Support for LAist comes from
We Explain L.A.
Stay Connected

Share This


How Healthy Is The Neighborhood You're Living In? This Website Helps You Find Out

LAist relies on your reader support.
Your tax-deductible gift today powers our reporters and keeps us independent. We rely on you, our reader, not paywalls to stay funded because we believe important news and information should be freely accessible to all.

Your health could depend a lot on where you live -- at least in Los Angeles County.

The L.A. County Department of Public Health released Wednesday health profiles of almost every city and neighborhood, revealing some eye-catching disparities.

For example, in Walnut, average life expectancy is almost 88 years. But in Lancaster, it's just under 76.

Support for LAist comes from

"The reports highlight the power of place as a determinant of health and the many opportunities to improve the health of our residents, particularly in communities that have been disadvantaged by longstanding patterns of neglect, disinvestment, and discriminatory policies and practices," Public Health Director Dr. Barbara Ferrer said.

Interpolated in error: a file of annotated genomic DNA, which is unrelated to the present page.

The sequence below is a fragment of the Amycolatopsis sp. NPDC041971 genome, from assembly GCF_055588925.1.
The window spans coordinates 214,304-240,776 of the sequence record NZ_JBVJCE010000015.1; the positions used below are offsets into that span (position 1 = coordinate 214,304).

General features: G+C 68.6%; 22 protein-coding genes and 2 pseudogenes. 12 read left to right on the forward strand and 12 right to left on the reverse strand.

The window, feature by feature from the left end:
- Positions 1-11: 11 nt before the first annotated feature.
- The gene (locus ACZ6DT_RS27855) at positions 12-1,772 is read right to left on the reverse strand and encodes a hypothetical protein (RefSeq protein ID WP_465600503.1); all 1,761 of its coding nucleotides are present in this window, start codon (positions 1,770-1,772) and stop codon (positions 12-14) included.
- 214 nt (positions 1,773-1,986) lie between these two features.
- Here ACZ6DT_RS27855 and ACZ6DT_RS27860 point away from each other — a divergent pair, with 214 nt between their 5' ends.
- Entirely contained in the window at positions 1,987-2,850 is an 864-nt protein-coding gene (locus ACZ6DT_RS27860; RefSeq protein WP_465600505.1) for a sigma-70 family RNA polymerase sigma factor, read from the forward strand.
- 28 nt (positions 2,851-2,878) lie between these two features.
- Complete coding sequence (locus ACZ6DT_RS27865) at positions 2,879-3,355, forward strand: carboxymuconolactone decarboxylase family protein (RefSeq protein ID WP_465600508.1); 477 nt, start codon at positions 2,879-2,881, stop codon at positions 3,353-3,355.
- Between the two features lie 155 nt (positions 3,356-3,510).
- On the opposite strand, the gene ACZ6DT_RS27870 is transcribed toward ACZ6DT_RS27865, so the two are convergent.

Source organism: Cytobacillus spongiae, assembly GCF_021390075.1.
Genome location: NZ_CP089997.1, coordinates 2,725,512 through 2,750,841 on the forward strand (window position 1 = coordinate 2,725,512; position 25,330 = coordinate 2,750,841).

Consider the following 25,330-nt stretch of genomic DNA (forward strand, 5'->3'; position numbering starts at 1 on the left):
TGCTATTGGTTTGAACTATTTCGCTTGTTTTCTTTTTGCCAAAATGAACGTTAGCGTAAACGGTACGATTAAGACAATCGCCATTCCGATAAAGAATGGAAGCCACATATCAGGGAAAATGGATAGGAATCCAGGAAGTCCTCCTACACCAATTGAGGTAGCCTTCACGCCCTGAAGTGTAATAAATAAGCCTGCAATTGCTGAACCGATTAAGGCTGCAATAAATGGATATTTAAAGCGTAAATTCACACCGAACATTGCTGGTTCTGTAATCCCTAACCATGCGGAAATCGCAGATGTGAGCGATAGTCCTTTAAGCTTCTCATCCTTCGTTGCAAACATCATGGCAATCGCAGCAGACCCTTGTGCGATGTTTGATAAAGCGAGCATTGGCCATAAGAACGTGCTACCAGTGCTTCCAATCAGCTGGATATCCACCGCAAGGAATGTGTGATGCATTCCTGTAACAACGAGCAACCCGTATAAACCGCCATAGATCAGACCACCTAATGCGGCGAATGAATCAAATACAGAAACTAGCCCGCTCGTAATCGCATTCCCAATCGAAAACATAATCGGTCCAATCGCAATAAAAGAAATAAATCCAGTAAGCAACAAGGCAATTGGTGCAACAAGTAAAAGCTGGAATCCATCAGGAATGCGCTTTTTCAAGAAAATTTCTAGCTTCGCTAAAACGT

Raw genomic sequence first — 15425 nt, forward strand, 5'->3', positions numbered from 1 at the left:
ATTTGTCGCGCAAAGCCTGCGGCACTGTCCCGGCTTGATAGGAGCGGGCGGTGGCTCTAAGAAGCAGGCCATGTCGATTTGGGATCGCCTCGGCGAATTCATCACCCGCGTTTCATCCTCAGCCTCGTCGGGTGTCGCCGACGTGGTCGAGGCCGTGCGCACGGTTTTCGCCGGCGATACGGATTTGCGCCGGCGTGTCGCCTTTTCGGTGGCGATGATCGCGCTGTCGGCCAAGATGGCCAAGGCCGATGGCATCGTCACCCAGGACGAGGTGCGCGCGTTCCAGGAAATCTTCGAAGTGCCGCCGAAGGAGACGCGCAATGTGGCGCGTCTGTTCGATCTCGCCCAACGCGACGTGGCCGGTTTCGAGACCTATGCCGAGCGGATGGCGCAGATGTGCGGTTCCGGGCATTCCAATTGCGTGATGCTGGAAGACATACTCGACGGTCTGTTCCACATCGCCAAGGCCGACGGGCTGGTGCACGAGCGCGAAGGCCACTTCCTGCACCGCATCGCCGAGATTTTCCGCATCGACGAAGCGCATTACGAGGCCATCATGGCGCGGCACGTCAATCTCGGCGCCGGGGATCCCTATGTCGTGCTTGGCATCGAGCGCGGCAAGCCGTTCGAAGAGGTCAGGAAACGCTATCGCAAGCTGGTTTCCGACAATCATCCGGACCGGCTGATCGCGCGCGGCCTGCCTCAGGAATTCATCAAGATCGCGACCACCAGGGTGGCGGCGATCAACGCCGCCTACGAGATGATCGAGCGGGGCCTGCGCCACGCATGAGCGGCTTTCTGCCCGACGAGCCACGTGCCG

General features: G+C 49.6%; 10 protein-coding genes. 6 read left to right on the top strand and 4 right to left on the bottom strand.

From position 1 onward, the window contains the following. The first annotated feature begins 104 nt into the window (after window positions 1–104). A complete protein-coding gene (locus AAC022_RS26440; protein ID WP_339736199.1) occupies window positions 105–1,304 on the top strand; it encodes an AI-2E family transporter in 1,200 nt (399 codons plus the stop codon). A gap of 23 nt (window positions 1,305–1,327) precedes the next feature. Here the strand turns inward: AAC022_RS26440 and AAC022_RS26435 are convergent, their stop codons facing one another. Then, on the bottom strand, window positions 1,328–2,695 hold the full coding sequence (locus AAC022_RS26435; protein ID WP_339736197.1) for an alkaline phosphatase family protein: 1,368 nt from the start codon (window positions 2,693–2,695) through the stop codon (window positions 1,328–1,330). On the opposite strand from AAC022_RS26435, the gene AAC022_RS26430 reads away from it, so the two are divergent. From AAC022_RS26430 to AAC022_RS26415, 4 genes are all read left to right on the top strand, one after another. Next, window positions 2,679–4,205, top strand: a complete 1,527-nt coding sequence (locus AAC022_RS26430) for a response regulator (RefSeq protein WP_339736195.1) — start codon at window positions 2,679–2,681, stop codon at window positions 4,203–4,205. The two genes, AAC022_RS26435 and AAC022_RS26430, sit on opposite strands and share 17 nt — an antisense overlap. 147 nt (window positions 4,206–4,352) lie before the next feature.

Each community profile drills down on 58 indicators. Some are health-specific categories, like rates of heart and lung disease and sexually transmitted infections, as well as tobacco and alcohol use.

The profiles also look at other factors, such as crime rates, food access and education levels.

Some interesting snapshots:

  • 41 percent of people living in parts of South L.A. along the 110 Freeway spend at least half their income on rent. In Manhattan Beach, the number is only 13 percent.

  • Nearly 80 percent of people over 18 who live in Beverly Hills said they get the social and emotional support they need. In San Gabriel, only 31 percent said yes.

You can look up your community's health profile here.

Support for LAist comes from

News happens every day. Here at LAist, our goal is to cover the stories that matter to you and the community you live in. Now that we're part of KPCC, those stories (including this one you're on right now!) are made possible by generous people like you. Independent, local journalism isn't cheap, but with your support we can keep delivering it. Donate now.